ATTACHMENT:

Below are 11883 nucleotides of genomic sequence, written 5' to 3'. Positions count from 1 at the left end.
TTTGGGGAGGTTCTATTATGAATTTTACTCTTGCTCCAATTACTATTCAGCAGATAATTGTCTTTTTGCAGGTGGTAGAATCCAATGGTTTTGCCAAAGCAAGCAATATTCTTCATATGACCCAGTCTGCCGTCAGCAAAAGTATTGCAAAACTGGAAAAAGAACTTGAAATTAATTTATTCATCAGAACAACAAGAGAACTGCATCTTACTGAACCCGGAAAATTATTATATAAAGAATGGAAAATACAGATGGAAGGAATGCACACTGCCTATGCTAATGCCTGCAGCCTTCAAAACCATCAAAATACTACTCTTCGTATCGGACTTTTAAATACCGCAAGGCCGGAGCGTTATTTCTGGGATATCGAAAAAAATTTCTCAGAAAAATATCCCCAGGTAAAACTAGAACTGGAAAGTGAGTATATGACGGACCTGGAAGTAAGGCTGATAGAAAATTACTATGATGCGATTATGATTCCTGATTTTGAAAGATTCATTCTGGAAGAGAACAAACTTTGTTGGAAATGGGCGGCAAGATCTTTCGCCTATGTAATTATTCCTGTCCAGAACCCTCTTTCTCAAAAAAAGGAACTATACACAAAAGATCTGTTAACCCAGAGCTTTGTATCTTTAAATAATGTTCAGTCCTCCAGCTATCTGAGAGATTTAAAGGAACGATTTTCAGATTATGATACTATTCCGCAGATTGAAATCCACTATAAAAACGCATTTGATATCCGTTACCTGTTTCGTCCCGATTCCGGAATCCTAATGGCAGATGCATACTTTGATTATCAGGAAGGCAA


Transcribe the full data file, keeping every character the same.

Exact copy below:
Below are 11883 nucleotides of genomic sequence, written 5' to 3'. Positions count from 1 at the left end.
TTTGGGGAGGTTCTATTATGAATTTTACTCTTGCTCCAATTACTATTCAGCAGATAATTGTCTTTTTGCAGGTGGTAGAATCCAATGGTTTTGCCAAAGCAAGCAATATTCTTCATATGACCCAGTCTGCCGTCAGCAAAAGTATTGCAAAACTGGAAAAAGAACTTGAAATTAATTTATTCATCAGAACAACAAGAGAACTGCATCTTACTGAACCCGGAAAATTATTATATAAAGAATGGAAAATACAGATGGAAGGAATGCACACTGCCTATGCTAATGCCTGCAGCCTTCAAAACCATCAAAATACTACTCTTCGTATCGGACTTTTAAATACCGCAAGGCCGGAGCGTTATTTCTGGGATATCGAAAAAAATTTCTCAGAAAAATATCCCCAGGTAAAACTAGAACTGGAAAGTGAGTATATGACGGACCTGGAAGTAAGGCTGATAGAAAATTACTATGATGCGATTATGATTCCTGATTTTGAAAGATTCATTCTGGAAGAGAACAAACTTTGTTGGAAATGGGCGGCAAGATCTTTCGCCTATGTAATTATTCCTGTCCAGAACCCTCTTTCTCAAAAAAAGGAACTATACACAAAAGATCTGTTAACCCAGAGCTTTGTATCTTTAAATAATGTTCAGTCCTCCAGCTATCTGAGAGATTTAAAGGAACGATTTTCAGATTATGATACTATTCCGCAGATTGAAATCCACTATAAAAACGCATTTGATATCCGTTACCTGTTTCGTCCCGATTCCGGAATCCTAATGGCAGATGCATACTTTGATTATCAGGAAGGCAA